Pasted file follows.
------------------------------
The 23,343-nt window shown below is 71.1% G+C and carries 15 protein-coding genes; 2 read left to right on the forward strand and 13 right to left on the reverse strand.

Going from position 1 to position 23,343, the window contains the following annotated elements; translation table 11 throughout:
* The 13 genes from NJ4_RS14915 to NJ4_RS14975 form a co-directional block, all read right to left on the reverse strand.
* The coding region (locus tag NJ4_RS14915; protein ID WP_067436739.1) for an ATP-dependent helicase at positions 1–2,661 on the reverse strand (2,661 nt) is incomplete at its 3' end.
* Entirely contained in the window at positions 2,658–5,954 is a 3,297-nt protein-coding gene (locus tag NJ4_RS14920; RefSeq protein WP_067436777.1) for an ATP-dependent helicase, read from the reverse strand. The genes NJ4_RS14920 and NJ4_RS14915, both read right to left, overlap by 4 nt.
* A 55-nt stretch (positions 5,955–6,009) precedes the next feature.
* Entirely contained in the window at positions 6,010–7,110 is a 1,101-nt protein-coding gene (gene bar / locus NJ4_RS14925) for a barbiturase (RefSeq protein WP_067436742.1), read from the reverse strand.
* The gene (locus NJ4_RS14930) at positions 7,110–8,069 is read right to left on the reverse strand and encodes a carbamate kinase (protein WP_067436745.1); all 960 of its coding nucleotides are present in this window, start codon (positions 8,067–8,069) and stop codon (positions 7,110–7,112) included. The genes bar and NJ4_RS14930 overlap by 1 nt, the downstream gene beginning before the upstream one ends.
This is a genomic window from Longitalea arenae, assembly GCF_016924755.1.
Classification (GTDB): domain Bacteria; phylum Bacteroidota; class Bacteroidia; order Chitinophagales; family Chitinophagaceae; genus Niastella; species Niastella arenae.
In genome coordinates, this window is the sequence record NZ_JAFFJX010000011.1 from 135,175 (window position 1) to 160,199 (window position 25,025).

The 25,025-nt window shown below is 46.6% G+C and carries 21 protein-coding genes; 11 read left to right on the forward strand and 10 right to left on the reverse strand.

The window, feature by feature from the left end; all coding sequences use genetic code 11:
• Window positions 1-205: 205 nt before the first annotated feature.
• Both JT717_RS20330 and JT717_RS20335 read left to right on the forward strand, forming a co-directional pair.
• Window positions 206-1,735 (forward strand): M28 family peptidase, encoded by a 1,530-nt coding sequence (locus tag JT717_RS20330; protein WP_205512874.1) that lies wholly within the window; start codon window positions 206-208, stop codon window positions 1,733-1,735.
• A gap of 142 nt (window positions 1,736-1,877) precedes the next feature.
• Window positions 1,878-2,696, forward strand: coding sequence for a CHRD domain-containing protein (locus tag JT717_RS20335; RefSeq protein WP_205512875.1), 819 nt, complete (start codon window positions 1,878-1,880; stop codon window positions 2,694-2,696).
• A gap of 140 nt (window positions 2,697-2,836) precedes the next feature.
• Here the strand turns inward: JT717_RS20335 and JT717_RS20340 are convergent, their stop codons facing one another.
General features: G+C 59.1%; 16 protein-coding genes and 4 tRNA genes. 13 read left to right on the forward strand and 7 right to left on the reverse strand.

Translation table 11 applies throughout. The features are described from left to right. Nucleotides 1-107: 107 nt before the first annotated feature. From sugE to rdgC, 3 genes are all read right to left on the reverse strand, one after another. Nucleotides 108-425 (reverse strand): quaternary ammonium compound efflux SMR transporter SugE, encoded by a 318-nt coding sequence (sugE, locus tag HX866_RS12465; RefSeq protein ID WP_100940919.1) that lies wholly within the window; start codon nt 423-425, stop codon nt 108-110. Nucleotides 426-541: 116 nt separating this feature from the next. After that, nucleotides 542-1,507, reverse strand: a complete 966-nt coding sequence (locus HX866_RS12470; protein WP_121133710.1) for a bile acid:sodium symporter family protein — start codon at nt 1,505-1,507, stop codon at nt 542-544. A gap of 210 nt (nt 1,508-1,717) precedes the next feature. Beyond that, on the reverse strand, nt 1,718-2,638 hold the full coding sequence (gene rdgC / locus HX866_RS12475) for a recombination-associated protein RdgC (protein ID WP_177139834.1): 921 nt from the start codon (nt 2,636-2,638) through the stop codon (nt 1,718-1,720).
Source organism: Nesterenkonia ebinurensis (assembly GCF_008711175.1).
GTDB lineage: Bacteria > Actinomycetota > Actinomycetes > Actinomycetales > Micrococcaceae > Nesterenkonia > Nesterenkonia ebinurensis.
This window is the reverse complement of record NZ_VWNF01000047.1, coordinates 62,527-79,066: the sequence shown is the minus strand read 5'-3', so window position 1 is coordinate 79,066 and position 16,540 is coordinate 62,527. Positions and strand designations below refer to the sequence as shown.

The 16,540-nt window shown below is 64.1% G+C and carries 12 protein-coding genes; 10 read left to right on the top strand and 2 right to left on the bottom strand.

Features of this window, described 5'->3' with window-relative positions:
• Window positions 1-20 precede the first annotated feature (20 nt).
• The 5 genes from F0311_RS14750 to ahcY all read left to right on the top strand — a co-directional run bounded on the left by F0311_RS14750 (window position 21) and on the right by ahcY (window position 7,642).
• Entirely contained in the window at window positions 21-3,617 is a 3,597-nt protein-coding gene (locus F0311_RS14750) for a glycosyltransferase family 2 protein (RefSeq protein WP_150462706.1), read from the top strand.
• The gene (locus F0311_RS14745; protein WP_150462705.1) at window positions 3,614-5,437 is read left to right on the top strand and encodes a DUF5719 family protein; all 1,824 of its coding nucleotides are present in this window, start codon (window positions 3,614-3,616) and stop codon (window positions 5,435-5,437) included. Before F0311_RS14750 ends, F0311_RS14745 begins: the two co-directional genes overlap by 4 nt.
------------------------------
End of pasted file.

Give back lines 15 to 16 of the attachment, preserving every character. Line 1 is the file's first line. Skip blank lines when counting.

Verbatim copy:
• Both JT717_RS20330 and JT717_RS20335 read left to right on the forward strand, forming a co-directional pair.
• Window positions 206-1,735 (forward strand): M28 family peptidase, encoded by a 1,530-nt coding sequence (locus tag JT717_RS20330; protein WP_205512874.1) that lies wholly within the window; start codon window positions 206-208, stop codon window positions 1,733-1,735.